'The Kids Are All Right' is a film about marriage and its struggles, about family and the joys and challenges that come with it. That it deals with a lesbian marriage only adds to its very interesting relationship equations without robbing away anything from a perfectly universal story. Of course, the wonderful cast and the memorable characters they play is one of the biggest strengths of this film, that entertains you with its humor and moves you with its depth. After watching the movie, I read about its director. No wonder the film comes from a deeply personal space for her and that explains how and why it resonates with its audience.

I then watched 'High Art', the first film by the director. And although I had some issues with the writing during the latter half of the film, her work as the director really impressed me. It is a heartbreaking love-story that again deals with very interesting characters but particularly impressive is the director's use of time and sound to create a strongly impacting mood, something that was missing in 'The Kids...' which had a mainstream design. Thanks to this new resolve of discovering good movies, I got introduced to this film-maker I'll look forward to.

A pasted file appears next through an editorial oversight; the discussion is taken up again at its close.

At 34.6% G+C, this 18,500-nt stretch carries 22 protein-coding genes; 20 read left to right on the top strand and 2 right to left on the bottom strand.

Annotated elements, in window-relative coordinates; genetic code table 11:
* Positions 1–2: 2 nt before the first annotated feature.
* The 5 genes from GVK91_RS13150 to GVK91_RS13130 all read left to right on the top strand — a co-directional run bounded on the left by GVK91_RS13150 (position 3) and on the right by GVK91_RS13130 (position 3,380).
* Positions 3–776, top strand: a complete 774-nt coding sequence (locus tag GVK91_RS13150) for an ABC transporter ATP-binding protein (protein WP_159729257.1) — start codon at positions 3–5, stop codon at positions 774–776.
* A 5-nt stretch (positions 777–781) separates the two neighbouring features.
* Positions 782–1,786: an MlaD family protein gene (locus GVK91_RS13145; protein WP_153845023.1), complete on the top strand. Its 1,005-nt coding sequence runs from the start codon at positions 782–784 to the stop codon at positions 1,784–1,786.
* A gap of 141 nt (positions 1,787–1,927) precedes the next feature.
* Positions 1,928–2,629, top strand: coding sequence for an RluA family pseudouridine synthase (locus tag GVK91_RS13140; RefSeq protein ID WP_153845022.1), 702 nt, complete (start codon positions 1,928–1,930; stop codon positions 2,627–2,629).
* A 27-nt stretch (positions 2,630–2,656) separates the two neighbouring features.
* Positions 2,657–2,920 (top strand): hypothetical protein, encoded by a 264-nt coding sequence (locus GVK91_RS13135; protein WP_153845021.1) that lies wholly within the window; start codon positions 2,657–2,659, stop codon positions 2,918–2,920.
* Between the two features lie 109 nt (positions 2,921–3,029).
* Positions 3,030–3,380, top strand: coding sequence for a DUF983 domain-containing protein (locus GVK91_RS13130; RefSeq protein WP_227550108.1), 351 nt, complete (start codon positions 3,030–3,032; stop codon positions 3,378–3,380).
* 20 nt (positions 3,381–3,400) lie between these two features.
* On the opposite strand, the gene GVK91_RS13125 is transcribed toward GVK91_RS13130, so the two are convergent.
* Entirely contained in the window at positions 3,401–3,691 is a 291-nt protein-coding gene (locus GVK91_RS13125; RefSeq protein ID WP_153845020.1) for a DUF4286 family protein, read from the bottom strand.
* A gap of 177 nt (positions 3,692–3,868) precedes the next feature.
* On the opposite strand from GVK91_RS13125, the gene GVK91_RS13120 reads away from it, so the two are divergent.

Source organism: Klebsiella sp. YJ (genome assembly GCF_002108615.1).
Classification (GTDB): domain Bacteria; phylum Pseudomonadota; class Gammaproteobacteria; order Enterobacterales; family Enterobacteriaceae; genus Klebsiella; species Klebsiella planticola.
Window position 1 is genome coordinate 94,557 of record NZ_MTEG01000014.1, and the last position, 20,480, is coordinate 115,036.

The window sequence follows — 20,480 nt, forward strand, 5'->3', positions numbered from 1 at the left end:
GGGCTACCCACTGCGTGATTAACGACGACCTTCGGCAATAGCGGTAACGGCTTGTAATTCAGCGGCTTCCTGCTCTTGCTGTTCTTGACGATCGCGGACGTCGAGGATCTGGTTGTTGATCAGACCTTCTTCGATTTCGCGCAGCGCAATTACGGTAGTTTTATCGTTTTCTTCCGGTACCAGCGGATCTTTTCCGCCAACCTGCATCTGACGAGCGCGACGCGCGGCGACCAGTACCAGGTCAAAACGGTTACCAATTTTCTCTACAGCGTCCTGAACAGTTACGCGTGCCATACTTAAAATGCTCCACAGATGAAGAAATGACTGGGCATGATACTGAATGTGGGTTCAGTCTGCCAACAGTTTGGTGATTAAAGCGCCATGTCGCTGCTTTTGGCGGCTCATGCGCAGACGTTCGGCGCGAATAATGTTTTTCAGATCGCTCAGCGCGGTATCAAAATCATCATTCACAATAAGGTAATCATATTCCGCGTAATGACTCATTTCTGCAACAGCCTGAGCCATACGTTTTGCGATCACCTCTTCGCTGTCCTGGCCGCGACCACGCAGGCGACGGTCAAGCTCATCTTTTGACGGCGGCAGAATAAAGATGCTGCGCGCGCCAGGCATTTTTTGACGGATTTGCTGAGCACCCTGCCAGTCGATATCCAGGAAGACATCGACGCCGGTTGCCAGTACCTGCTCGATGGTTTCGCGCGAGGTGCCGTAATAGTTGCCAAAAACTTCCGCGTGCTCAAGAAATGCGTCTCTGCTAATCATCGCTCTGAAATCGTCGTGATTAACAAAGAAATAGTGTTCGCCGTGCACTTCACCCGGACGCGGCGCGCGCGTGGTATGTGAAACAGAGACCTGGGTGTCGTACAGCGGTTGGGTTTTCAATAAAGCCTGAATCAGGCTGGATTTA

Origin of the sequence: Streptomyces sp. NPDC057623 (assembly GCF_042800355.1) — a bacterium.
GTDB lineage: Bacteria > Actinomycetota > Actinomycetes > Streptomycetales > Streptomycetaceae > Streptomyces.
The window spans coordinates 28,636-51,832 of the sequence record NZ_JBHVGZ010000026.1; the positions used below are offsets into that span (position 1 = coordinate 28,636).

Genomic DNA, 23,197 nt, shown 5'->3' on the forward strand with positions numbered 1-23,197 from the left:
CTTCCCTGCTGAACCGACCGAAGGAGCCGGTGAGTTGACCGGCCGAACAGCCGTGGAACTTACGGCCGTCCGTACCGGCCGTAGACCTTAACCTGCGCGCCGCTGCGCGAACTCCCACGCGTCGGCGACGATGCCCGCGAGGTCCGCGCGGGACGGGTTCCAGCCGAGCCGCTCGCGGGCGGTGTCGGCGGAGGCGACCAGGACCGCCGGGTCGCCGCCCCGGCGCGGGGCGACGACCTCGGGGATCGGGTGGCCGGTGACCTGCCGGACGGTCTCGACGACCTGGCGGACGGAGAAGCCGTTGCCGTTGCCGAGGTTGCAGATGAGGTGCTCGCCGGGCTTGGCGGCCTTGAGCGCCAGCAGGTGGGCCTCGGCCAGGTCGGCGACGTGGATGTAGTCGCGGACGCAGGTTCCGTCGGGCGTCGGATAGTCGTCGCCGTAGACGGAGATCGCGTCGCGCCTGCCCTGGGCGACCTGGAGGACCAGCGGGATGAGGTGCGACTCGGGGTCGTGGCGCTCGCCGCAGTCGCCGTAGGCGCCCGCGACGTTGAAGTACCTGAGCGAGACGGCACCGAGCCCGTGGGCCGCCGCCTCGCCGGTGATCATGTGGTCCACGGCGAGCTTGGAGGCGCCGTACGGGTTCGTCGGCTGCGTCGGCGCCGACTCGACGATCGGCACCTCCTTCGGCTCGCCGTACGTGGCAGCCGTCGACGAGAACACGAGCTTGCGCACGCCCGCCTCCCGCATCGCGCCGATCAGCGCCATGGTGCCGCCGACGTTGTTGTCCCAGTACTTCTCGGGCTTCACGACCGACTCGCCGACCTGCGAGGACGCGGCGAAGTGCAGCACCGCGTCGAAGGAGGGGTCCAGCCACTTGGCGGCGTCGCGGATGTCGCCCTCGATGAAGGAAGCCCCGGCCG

About the Director: Lisa Cholodenko is a 52-year old American film-maker. She has made four feature films so far, the two mentioned above seem to be her most acclaimed works. After winning an Oscar nomination for the writing of 'The Kids Are All Right', she has not made another film yet. But she has made a four-part miniseries for HBO starring Frances McDormand that I wish to watch soon. It's called 'Olive Kitteridge'.

January 10, 2017

Cinema 2016: Top 10 Discoveries

For me, 2016 will be the year when I discovered the power and potential of TV Shows. I watched all the six seasons of 'Breaking Bad' and the first season of 'Fargo' and 'The Office' and several episodes from 'Black Mirror', 'House', 'Friends' and 'Game of Thrones'. I definitely feel like a novice with respect to shows, the way I used to feel before 2006 about anything beyond contemporary Bollywood. But, I hope I will slowly bridge the gap.